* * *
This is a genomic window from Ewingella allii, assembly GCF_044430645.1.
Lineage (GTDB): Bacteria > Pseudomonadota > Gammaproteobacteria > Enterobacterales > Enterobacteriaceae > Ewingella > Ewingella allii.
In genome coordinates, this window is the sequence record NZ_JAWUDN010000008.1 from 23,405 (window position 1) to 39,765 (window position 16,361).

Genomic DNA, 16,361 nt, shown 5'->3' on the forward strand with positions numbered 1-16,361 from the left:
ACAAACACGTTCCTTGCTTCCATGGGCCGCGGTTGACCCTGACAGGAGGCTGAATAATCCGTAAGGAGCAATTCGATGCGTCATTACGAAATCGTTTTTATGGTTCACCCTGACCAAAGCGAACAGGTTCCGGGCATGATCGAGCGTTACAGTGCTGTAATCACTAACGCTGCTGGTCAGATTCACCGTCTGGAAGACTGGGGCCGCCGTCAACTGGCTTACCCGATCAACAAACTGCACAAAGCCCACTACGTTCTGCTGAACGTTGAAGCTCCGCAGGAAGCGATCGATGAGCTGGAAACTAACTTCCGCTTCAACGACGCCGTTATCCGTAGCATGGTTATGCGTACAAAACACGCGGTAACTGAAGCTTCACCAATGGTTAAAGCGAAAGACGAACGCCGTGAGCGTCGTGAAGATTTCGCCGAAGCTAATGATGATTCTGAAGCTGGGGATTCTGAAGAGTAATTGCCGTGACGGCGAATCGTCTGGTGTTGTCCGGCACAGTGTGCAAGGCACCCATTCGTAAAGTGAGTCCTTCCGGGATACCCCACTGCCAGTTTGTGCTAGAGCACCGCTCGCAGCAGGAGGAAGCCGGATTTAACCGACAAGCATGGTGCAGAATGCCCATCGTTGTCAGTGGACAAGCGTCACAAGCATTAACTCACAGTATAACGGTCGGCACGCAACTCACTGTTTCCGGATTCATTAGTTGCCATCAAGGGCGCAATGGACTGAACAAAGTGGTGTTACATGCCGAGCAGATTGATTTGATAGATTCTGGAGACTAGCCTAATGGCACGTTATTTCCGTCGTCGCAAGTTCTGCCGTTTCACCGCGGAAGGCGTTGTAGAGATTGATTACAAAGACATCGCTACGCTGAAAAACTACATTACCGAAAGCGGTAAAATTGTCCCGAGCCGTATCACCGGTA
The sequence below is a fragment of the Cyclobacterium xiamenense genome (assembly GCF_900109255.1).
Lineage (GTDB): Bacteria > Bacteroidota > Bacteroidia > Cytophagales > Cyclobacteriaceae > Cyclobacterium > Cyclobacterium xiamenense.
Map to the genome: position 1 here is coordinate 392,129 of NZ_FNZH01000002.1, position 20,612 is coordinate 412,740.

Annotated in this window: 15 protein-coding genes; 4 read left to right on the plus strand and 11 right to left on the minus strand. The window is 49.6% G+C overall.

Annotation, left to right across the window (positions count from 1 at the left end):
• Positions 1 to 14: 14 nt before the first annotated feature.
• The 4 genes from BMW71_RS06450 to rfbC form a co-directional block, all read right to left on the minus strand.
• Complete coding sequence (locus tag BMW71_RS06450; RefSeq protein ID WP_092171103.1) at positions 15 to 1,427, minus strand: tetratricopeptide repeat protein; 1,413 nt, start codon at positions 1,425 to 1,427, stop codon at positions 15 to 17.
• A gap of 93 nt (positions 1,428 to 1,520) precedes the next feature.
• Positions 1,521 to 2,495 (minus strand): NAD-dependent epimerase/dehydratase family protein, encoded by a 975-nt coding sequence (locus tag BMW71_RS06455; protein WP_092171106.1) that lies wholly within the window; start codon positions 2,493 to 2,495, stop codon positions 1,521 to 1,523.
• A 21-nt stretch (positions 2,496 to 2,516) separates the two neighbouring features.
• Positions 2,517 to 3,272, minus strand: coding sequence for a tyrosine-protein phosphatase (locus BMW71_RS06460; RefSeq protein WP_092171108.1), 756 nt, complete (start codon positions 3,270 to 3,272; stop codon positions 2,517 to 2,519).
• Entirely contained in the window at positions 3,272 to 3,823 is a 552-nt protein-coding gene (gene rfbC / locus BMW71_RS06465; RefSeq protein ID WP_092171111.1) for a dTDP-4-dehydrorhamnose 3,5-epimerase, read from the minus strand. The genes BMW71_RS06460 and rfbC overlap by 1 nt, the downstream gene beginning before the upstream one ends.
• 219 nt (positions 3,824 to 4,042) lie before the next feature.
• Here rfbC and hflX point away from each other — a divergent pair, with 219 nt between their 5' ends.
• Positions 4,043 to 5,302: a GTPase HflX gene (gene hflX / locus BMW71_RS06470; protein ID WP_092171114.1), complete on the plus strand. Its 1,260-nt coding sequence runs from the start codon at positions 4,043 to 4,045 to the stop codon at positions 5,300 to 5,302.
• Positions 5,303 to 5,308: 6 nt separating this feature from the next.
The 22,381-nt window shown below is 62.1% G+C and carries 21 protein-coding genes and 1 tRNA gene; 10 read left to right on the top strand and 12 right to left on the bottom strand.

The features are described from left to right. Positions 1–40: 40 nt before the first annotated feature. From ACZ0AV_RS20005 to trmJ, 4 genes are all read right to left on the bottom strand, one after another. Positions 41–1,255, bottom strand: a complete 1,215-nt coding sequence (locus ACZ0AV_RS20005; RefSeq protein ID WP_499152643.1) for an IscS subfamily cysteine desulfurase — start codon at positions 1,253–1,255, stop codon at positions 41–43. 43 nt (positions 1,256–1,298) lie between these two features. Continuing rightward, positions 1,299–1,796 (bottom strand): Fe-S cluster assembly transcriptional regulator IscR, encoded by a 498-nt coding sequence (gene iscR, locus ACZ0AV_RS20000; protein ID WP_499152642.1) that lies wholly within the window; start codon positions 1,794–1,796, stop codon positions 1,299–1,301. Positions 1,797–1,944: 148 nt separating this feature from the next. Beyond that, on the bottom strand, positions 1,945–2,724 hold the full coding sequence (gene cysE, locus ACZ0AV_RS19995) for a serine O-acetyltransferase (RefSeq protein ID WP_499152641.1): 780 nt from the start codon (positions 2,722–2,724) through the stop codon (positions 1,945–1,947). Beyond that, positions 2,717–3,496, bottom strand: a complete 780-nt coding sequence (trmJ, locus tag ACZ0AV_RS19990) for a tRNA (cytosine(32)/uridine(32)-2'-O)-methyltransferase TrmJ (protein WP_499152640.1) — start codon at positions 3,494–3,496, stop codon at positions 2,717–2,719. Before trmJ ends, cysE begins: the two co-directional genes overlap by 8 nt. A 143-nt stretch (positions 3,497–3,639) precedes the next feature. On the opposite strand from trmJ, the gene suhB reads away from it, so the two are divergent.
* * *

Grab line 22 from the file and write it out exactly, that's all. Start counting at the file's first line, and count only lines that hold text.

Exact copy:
• Positions 5,303 to 5,308: 6 nt separating this feature from the next.